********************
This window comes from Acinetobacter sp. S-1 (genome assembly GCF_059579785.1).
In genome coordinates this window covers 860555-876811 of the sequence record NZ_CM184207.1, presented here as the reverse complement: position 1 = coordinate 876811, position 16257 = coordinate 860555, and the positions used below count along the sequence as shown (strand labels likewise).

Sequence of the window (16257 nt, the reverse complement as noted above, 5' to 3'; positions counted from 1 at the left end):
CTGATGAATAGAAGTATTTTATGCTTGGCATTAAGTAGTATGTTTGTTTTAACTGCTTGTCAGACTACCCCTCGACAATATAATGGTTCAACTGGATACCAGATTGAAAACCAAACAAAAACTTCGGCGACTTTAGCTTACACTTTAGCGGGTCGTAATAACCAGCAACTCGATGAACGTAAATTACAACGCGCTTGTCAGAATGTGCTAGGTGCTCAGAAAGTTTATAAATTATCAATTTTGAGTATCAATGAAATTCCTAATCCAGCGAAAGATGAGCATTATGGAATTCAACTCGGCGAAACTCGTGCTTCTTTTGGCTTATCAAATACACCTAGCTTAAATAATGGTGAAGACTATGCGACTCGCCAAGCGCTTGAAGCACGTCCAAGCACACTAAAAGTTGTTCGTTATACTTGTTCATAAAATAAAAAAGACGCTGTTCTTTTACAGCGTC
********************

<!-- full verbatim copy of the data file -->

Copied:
This window comes from Acinetobacter sp. S-1 (genome assembly GCF_059579785.1).
In genome coordinates this window covers 860555-876811 of the sequence record NZ_CM184207.1, presented here as the reverse complement: position 1 = coordinate 876811, position 16257 = coordinate 860555, and the positions used below count along the sequence as shown (strand labels likewise).

Sequence of the window (16257 nt, the reverse complement as noted above, 5' to 3'; positions counted from 1 at the left end):
CTGATGAATAGAAGTATTTTATGCTTGGCATTAAGTAGTATGTTTGTTTTAACTGCTTGTCAGACTACCCCTCGACAATATAATGGTTCAACTGGATACCAGATTGAAAACCAAACAAAAACTTCGGCGACTTTAGCTTACACTTTAGCGGGTCGTAATAACCAGCAACTCGATGAACGTAAATTACAACGCGCTTGTCAGAATGTGCTAGGTGCTCAGAAAGTTTATAAATTATCAATTTTGAGTATCAATGAAATTCCTAATCCAGCGAAAGATGAGCATTATGGAATTCAACTCGGCGAAACTCGTGCTTCTTTTGGCTTATCAAATACACCTAGCTTAAATAATGGTGAAGACTATGCGACTCGCCAAGCGCTTGAAGCACGTCCAAGCACACTAAAAGTTGTTCGTTATACTTGTTCATAAAATAAAAAAGACGCTGTTCTTTTACAGCGTC